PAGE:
According to the CDC, 1 in 13 adults in the U.S. (7.5%) have “long COVID” symptoms, defined as symptoms lasting three or more months after first contracting the virus. As of July 2022, more than 40% of adults in the United States reported having COVID-19 in the past, and nearly one in five of those (19%) reported symptoms of “long COVID.”
Though naltrexone is a medication that is typically used to treat addiction to opioids or alcohol, some preliminary research has suggested that low-dose naltrexone (LDN) may have potential in treating some symptoms of long COVID. If you or a loved one are suffering from symptoms associated with long COVID, you may be interested in exploring low-dose naltrexone as a potential treatment. It is always best to consult with a physician before taking any new medications.
What Is Long COVID?
Most people who get COVID-19 experience only mild symptoms they can treat at home and make a full recovery within a couple of weeks. But some may face long COVID, an ongoing set of health problems—physical and/or mental—that can last for several months.
Post-COVID conditions may not affect everyone the same way. Patients with post-COVID conditions may experience health problems from different types and combinations of symptoms happening over different lengths of time. For some people, post-COVID conditions can last weeks, months, or years after COVID-19 illness and can sometimes result in disability.
Though most patients’ symptoms slowly improve with time, speaking with your healthcare provider about the symptoms you are experiencing post-COVID could help identify new medical conditions.
Some of the most commonly reported post-COVID conditions are:
- Tiredness or fatigue that interferes with daily life
- Symptoms that get worse after physical or mental effort (also known as “post-exertional malaise”)
Respiratory and heart symptoms:
- Difficulty breathing or shortness of breath
- Chest pain
- Fast-beating or pounding heart (also known as heart palpitations)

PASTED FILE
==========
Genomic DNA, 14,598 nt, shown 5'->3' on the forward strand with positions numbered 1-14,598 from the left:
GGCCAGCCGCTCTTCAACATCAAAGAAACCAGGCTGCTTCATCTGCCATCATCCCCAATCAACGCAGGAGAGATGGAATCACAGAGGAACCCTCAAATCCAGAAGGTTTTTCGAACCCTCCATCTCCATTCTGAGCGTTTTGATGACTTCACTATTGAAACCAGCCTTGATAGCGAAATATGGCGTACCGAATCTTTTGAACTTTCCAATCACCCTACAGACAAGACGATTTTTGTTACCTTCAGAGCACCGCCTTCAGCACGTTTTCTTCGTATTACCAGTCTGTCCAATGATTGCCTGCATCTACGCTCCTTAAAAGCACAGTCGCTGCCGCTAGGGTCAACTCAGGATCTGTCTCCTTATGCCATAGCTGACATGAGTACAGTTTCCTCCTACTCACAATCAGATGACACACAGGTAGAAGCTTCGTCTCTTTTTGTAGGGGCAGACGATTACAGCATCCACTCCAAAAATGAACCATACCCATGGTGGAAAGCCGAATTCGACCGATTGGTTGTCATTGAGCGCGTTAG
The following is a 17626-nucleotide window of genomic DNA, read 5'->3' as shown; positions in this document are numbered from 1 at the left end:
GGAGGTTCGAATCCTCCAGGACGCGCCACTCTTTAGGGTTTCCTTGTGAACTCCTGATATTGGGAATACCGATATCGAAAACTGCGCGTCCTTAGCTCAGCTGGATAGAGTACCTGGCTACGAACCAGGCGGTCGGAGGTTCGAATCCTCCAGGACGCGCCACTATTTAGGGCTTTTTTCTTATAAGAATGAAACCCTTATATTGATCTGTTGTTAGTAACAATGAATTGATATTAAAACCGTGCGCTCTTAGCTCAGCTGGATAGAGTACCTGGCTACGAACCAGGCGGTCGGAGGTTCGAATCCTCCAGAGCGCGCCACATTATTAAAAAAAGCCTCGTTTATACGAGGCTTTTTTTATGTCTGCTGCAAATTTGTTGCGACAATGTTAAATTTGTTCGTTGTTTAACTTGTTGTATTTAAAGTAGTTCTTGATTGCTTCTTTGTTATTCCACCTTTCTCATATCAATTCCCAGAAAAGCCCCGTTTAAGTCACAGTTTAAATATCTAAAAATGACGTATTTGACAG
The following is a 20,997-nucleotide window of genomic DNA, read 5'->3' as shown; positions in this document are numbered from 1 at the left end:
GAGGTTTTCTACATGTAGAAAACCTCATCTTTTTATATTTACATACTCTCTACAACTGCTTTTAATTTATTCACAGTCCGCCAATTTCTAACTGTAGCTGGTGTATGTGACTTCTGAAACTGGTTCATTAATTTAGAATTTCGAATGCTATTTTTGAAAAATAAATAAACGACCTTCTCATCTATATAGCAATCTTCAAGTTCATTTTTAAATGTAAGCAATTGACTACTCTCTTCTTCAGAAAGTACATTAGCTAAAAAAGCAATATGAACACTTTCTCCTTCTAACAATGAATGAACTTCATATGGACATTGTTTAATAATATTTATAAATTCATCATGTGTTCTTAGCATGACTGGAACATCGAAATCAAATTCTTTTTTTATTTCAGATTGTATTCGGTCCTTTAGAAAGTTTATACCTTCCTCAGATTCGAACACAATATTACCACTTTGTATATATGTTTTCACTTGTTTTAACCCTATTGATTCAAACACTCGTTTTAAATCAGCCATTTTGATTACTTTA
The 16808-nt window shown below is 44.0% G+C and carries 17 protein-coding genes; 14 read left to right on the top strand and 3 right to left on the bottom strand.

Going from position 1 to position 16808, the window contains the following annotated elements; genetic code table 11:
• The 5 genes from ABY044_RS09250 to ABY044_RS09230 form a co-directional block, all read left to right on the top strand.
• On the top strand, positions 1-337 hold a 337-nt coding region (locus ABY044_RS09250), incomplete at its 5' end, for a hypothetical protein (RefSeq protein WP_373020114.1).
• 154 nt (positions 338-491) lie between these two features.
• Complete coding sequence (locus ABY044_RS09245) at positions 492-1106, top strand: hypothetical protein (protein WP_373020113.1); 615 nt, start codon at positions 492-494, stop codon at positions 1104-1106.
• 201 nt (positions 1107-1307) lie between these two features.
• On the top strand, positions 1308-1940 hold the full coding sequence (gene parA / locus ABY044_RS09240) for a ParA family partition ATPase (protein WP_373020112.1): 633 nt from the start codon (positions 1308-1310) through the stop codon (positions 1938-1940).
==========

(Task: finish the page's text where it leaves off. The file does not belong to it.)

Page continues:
- Difficulty thinking or concentrating (sometimes referred to as “brain fog”)
- Sleep problems
- Dizziness when you stand up (lightheadedness)
- Pins-and-needles feelings
- Change in smell or taste
- Depression or anxiety
- Stomach pain
- Joint or muscle pain
- Changes in menstrual cycles
To date, care for people with long COVID has centered around multidisciplinary rehabilitation, self-care and self-pacing. CDC’s How Right Now campaign provides helpful tools for navigating conversations about the type of support someone with post-COVID conditions may need.
What is Naltrexone?
Intramuscular extended-release naltrexone is a medication approved by the Food and Drug Administration (FDA) to treat both Opioid Use Disorder (OUD) and Alcohol Use Disorder (AUD) as a Medication-Assisted Treatment (MAT) option. Naltrexone binds to the endorphin receptors in the body, and blocks the effects and feelings of alcohol. Naltrexone reduces alcohol cravings and the amount of alcohol consumed. After a patient stops drinking, taking naltrexone helps maintain their sobriety.
Naltrexone is not an opioid, is not addictive, and does not cause withdrawal symptoms when usage is stopped. Rather, naltrexone blocks the euphoric and sedative effects of opioids such as heroin, morphine, and codeine. Naltrexone binds and blocks opioid receptors, and reduces and suppresses opioid cravings. There is no abuse and diversion potential with naltrexone.